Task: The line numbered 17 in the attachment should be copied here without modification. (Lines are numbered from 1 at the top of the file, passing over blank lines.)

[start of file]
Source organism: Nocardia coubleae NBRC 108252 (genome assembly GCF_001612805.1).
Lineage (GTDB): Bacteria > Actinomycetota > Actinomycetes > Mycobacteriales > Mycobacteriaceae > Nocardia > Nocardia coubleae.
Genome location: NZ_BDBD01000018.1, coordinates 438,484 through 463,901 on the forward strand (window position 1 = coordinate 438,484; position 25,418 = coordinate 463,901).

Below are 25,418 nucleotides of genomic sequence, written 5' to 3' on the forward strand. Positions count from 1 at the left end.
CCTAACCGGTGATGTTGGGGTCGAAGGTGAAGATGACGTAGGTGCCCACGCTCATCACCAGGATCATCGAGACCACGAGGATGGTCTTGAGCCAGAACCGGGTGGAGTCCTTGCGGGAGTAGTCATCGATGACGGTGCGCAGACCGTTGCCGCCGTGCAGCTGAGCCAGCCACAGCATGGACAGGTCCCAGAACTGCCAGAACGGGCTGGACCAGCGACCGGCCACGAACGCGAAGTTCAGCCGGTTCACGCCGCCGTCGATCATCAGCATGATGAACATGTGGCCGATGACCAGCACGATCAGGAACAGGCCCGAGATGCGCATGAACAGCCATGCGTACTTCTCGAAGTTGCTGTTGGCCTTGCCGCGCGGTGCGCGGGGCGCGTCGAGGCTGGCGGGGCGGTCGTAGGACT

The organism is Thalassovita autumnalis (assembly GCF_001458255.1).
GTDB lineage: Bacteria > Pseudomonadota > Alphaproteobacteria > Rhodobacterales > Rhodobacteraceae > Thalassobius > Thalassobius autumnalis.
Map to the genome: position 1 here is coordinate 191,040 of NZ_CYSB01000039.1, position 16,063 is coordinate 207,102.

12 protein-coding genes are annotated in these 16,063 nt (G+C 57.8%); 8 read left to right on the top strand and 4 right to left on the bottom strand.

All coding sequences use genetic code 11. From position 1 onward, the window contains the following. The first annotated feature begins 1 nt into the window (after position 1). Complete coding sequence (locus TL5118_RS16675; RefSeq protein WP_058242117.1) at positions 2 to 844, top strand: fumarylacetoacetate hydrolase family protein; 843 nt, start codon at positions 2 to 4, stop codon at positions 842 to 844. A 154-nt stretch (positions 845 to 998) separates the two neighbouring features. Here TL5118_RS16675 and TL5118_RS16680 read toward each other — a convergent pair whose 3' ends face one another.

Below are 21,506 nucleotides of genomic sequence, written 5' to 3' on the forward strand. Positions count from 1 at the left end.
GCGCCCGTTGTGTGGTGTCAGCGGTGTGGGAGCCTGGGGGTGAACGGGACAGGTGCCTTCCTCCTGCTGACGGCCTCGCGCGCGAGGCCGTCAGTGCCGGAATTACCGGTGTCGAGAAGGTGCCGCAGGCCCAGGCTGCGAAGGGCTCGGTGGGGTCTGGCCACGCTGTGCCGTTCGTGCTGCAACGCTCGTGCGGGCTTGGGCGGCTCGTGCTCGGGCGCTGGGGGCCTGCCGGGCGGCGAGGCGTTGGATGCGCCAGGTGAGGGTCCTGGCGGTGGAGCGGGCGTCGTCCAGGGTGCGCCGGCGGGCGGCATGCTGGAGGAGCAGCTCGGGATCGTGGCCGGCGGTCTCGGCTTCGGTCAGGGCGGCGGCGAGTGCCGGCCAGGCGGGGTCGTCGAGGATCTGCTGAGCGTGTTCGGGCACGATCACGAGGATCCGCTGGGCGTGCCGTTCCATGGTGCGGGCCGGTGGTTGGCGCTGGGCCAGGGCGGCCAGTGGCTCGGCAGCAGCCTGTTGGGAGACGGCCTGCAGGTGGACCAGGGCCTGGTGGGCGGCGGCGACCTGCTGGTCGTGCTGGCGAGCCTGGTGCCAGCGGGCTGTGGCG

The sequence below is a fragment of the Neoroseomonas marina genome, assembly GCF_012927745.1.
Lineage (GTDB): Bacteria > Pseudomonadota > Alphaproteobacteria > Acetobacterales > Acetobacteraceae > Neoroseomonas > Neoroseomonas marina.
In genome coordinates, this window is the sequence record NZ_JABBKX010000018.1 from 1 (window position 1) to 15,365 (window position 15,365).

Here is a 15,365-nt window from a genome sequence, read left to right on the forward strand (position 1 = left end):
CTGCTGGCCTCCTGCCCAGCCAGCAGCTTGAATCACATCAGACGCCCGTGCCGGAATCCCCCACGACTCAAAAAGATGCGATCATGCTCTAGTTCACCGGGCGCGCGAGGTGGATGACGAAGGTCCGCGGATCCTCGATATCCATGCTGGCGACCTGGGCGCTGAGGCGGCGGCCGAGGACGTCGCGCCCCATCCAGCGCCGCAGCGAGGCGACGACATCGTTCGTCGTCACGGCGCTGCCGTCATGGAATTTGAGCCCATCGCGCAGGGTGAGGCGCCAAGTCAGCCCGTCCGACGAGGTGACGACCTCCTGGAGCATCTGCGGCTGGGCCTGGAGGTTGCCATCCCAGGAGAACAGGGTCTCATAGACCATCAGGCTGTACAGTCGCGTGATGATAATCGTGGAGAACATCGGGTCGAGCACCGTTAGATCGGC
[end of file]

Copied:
CTGCTGGCCTCCTGCCCAGCCAGCAGCTTGAATCACATCAGACGCCCGTGCCGGAATCCCCCACGACTCAAAAAGATGCGATCATGCTCTAGTTCACCGGGCGCGCGAGGTGGATGACGAAGGTCCGCGGATCCTCGATATCCATGCTGGCGACCTGGGCGCTGAGGCGGCGGCCGAGGACGTCGCGCCCCATCCAGCGCCGCAGCGAGGCGACGACATCGTTCGTCGTCACGGCGCTGCCGTCATGGAATTTGAGCCCATCGCGCAGGGTGAGGCGCCAAGTCAGCCCGTCCGACGAGGTGACGACCTCCTGGAGCATCTGCGGCTGGGCCTGGAGGTTGCCATCCCAGGAGAACAGGGTCTCATAGACCATCAGGCTGTACAGTCGCGTGATGATAATCGTGGAGAACATCGGGTCGAGCACCGTTAGATCGGC